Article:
Quite a bit has gone down since Elijah Hixson broke the news yesterday that a newly published Oxyrhynchus papyrus (P.Oxy. 83.5345) is the much awaited “first century Mark” fragment that has been rumored to exist since 2012. First of all, the fragment’s editors (Dirk Obbink and Daniela Colomo) assign the piece to the second or third century. So much for the supposedly sensational early date. But what is perhaps most intriguing is that Scott Carroll, the person largely responsible for brokering the purchases that make up the holdings of the Museum of the Bible (via the Green Collection), weighed in with some pretty shocking allegations:
Then, Dan Wallace, who first announced the existence of “first century Mark” in 2012, has, in the course of issuing a public apology, confirmed both 1) that P.Oxy. 83.5345 is in fact the alleged “first century” fragment of Mark and 2) that it was indeed said to be for sale.
The attempted sale of an Oxyrhynchus papyrus by an Oxford professor would certainly be…irregular, to say the least (UPDATE: EES denies attempted sale; see bottom of post). If this commenter is actually Scott Carroll, and if these allegations prove true, this would be quite scandalous. Some questions have thus arisen about the nature of the Mark fragment and the collection as a whole: Is it actually from Oxyrhynchus? Do the Oxford faculty entrusted with the Egypt Exploration Society’s papyri actually have the authority to sell the pieces as they see fit? Have other pieces been sold from the collection? How do the Arts & Humanities Research Council and the British Academy, who sponsor The Oxyrhynchus Papyri Project, feel about all this?
Until we see the full edition and photographic plates (UPDATE: photos online), there’s not much that can be said about the dating of the fragment, and until we here more from the series editors or the Egypt Exploration Society, there is not much that can be said about the alleged attempted sale of the piece (UPDATE: see bottom of post). But, Peter Gurry has shared an image of the header for the publication, which gives an inventory number for the papyrus:
So it may not be out of place to reflect a little on the nature of the Oxyrhynchus materials at Oxford. I’ve outlined the history of the Oxyrhynchus collection in more detail on the blog here, but in brief: Over the course of the decade between 1897 and 1907, Bernard Grenfell and Arthur Hunt dug in the trash heaps of Oxyrhynchus on behalf of the Egypt Exploration Fund (now the Egypt Exploration Society) and amassed a huge collection of fragments. The usual estimate for total numbers is 500,000 pieces. Some pieces were kept in Cairo, but the majority were shipped back to Oxford in wooden crates that contained metal boxes full of papyri. There was some preliminary sorting of these boxes in the early days before Grenfell and Hunt died (Grenfell in 1926 and Hunt in 1934). Part of this early sorting involved Hunt sequestering several boxes of choice material in his office at Queens College, a practice that was followed after his death by Edgar Lobel. In the 1960s, when Eric Turner took charge of the collection an effort was made to catalogue and properly house the whole collection (the details of this undertaking are somewhat obscure; I spend several pages in my forthcoming book outlining what we can know about this process).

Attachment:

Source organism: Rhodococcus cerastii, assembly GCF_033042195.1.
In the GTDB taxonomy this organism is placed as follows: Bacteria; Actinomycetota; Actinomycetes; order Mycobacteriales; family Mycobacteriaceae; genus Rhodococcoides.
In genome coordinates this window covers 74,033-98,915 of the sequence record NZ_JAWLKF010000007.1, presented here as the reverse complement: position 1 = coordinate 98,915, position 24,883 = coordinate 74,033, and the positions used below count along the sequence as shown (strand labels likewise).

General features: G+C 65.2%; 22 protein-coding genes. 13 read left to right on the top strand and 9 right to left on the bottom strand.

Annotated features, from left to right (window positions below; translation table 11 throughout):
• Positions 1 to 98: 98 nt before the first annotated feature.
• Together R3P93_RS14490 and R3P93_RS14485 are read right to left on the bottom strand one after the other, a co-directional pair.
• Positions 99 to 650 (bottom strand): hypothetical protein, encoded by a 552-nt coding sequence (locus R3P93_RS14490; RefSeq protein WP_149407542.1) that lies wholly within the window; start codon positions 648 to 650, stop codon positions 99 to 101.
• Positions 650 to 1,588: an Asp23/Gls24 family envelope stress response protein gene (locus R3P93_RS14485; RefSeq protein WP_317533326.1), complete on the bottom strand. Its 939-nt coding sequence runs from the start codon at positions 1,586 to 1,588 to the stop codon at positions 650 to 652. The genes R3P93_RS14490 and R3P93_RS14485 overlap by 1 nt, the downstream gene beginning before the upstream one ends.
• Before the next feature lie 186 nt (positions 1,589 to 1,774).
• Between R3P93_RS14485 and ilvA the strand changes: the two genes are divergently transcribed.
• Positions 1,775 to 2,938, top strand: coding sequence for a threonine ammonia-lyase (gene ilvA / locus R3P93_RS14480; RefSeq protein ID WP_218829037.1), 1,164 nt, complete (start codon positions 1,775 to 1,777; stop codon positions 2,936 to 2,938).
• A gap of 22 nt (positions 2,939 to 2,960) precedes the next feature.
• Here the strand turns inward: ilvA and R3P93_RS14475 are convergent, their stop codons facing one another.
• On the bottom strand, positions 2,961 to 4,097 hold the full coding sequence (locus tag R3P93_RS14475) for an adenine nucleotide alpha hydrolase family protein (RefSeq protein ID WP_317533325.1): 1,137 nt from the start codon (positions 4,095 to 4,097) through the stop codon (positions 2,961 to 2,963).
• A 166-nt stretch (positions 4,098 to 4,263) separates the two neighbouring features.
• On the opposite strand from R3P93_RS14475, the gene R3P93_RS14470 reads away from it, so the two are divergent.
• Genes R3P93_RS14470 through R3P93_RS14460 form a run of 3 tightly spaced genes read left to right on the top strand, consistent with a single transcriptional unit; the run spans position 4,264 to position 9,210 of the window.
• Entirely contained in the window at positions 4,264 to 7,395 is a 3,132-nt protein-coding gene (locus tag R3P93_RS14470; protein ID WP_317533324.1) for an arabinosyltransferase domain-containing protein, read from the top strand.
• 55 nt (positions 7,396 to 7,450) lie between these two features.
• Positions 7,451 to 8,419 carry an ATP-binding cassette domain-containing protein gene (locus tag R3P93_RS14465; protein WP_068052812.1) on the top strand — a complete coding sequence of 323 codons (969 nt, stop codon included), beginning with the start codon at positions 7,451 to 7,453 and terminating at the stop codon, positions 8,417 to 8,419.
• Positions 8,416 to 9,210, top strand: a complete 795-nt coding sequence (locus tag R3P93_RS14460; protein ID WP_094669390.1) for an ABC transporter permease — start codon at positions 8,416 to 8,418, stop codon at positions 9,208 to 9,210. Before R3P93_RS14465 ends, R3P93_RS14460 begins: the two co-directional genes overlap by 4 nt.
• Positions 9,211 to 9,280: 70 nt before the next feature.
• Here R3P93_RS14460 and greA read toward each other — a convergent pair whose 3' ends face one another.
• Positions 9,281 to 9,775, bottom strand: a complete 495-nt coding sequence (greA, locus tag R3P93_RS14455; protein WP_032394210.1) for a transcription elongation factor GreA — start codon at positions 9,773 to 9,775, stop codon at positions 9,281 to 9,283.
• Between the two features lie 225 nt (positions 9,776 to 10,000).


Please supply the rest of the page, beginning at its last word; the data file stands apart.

For the first 75 years of The Oxyrhynchus Papyri series, very little information regarding the provenance or inventory of the papyri was provided, mostly just passing comments here and there from Grenfell and Hunt in the first 17 volumes that a given piece came from a particular season. But starting with volume 40 (published in 1972), the editors began to include inventory numbers with each piece:
In Volume 44 (published in 1976), the editors provided an explanation of what these inventory numbers meant:
It’s my understanding that inventory numbers like the one given for the Mark fragment– 104/14(b) –represent the pieces from the boxes that took the alternative path to the personal offices of Hunt and later Edgar Lobel in Queens College. I don’t know the fate of those particular boxes or the source of the papyri that were said to be kept in Dirk Obbink’s office at Oxford.
In any event, it will be useful to see the photographs of the Mark fragment to see what (if any) numbers are on the fragment itself. These are a different set of numbers whose meaning has recently been unraveled by Michael Zellmann-Rohrer in a paper at the 2016 papyrology congress in Barcelona (“P.Oxy. Processing Numbers and the Re-contextualization of the Oxyrhynchus Papyri”). Seeing if there are any such numbers on this fragment could help determine its origins.